What do Bill Gates, Elon Musk, Anderson Cooper and Stephen Hawking have in common? They’re all really smart men whose names were used to promote a dietary supplement touted as “Viagra For the Brain.” Indeed, not only were their names (and likenesses) used in the ads, but they were cited as the sources of testimonial claims about the product.
And what do the marketers of these products have in common? They’ve all settled FTC charges that they deceptively marketed “cognitive improvement” supplements using fake news websites containing false and unsubstantiated efficacy claims, references to non-existent clinical studies, and fraudulent consumer and celebrity endorsements.
The FTC’s complaint against the companies and their individual owners alleged that the claims that the products improve short and long term memory, increase focus and concentration, increase users’ IQ (and more) were all false and unsubstantiated. In addition, the complaint alleges that although the advertising claimed that the product was backed by clinical studies, the defendants in fact had none. Moreover, all those celebrity testimonials and supposed news stories were fake too. One example cited in the complaint is an advertorial featuring an image of Bill Gates with this endorsement: “‘The results were unbelievable. Every aspect of my mental performance accelerated from day 1. A must try.’ – Bill Gates’ Last Interview with CNN.”
According to the complaint, the defendants also engineered a massive affiliate marketing effort, incentivizing affiliate marketers to disseminate Internet and email advertisements to lure consumers to defendants’ websites where the consumers could purchase the supplements. The websites were made to look like news websites, but were in fact advertisements.
And if these practices weren’t enough to get the FTC’s attention, the defendants also engaged in deceptive marketing practices. According to the complaint, and contrary to defendants’ express representations of a “100% money back guarantee” and a “full refund,” the defendants did not, in fact, provide a full – or any -- refund to consumers who requested one. And, in other instances, the defendants charged consumers who ordered the products but never fulfilled the orders.
You know how this outrageous story ends. The FTC’s proposed orders bar the defendants from making certain disease claims and several cognitive performance claims related to the covered products, unless they have competent and scientific evidence to support the claims when they are made. They also prohibit the defendants from misrepresenting clinical evidence. In addition, the orders prohibit specific misrepresentations related to endorsements and other misleading representations related to fake news. They also require the defendants to monitor their affiliate networks to ensure that their advertising complies with the terms of the orders, and to clearly and conspicuously disclose the total cost, billing information, and refund terms and conditions before asking for consumers’ billing information. The orders also bar the defendants from failing to honor refund requests and from refusing to allow returns or order cancellations.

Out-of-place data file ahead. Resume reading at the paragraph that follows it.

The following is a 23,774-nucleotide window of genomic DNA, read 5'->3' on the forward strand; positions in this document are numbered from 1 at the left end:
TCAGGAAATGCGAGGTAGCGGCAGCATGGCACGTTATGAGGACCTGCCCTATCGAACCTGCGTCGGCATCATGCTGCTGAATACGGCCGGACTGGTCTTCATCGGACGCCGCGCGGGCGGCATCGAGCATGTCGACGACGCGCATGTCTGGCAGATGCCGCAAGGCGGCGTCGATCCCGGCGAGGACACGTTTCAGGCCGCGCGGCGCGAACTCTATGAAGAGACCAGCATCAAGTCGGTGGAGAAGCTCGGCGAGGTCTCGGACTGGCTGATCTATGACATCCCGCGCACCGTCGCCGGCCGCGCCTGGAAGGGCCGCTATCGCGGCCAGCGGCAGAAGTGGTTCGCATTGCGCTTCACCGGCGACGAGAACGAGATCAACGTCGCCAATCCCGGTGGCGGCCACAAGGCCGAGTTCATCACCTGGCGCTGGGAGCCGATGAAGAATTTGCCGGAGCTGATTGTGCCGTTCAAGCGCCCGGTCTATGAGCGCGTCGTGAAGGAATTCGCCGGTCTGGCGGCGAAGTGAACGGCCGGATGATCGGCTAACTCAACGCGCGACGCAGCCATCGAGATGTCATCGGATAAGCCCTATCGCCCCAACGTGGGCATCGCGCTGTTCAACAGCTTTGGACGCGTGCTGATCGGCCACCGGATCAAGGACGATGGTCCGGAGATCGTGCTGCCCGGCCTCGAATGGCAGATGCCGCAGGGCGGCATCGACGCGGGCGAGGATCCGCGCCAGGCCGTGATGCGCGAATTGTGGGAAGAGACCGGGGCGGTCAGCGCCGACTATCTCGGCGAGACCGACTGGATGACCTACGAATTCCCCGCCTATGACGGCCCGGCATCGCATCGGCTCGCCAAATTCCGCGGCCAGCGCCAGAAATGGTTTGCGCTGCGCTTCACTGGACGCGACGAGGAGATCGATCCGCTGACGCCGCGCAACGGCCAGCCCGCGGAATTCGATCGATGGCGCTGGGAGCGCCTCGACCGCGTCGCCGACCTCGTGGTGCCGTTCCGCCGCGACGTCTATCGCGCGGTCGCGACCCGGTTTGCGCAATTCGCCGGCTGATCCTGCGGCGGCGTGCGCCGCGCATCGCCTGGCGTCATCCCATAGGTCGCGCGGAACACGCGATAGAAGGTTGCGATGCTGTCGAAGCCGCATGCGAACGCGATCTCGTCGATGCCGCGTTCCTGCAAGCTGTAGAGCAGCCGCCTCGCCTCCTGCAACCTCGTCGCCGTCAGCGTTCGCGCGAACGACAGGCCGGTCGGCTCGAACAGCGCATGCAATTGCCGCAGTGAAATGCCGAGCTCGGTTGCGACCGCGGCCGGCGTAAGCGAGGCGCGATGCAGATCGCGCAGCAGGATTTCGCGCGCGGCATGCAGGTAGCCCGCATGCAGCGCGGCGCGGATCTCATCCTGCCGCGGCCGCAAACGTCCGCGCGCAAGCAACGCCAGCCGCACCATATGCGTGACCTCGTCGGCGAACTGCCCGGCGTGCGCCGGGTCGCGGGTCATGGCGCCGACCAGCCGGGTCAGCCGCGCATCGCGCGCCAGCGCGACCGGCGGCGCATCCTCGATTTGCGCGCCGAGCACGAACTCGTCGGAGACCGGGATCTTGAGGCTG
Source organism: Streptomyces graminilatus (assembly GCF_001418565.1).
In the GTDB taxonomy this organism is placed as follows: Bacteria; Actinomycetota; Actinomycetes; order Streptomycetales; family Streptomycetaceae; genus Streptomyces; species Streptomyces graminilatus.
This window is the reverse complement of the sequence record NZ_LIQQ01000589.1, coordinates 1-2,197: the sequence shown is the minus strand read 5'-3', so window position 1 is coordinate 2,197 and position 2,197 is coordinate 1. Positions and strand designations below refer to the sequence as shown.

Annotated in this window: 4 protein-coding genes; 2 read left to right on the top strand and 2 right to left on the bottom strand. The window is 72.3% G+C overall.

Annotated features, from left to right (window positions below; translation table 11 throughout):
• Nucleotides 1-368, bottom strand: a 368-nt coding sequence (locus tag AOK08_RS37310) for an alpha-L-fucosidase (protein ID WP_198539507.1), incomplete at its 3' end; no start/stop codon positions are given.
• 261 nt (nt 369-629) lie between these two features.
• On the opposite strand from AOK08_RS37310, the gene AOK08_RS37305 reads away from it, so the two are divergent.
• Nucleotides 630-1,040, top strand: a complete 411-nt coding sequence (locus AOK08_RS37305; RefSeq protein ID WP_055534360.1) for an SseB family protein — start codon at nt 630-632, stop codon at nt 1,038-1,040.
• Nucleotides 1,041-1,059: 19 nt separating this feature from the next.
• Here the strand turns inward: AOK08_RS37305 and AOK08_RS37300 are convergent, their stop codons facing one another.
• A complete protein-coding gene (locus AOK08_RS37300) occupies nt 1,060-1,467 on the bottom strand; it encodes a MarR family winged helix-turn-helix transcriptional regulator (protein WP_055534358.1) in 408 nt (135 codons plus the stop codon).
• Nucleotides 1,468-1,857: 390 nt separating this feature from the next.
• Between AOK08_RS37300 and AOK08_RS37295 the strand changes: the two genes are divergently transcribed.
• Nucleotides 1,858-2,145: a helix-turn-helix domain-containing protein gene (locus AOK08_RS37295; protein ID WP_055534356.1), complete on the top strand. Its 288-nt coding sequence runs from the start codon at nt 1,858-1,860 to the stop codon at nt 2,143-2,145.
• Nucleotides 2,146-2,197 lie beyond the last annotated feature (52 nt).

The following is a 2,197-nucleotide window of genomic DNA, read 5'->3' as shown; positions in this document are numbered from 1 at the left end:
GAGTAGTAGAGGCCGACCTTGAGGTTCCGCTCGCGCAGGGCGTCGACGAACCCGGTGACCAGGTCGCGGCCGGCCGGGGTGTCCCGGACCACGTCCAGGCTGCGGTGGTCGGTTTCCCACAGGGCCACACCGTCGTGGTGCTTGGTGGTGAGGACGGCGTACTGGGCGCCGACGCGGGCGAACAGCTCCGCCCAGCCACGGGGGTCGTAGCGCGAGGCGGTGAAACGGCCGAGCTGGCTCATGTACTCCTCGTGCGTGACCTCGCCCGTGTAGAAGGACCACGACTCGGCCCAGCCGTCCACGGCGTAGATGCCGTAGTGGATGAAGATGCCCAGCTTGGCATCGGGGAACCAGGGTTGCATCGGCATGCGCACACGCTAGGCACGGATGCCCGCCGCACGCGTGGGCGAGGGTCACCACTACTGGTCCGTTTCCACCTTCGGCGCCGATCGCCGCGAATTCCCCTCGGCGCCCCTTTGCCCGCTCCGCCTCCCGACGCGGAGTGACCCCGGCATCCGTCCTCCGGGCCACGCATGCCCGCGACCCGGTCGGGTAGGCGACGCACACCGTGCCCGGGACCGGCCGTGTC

And the money shot? One order imposes a $14.5 million judgment, which will be partially suspended after the defendants pay $523,000. The second order includes an $11.5 million financial remedy, which will be partially suspended when one defendant pays $100,000.
As always with cases like this, you have to wonder what lessons there are for legit marketers. Who would do this crazy stuff? But there are important principles to keep in mind (even without the help of cognition boosters). First, this is not the first case where the FTC has taken aim at a marketer making strong claims about the cognitive benefits from its product. With an aging population, such claims are becoming more common and the FTC and state regulators are watching. Second, advertising shouldn’t be disguised as something it's not (like news). Finally, as we’ve blogged about before, companies using affiliate networks to market their products and send them traffic must implement policies and procedures – including monitoring -- to ensure that the affiliates market the product appropriately and compliantly.
Now, THAT’s smart.
“With an aging population, it is more important than ever that advertisers have solid evidence to back up their claims about memory and cognitive health benefits,” said Andrew Smith, Director of the FTC’s Bureau of Consumer Protection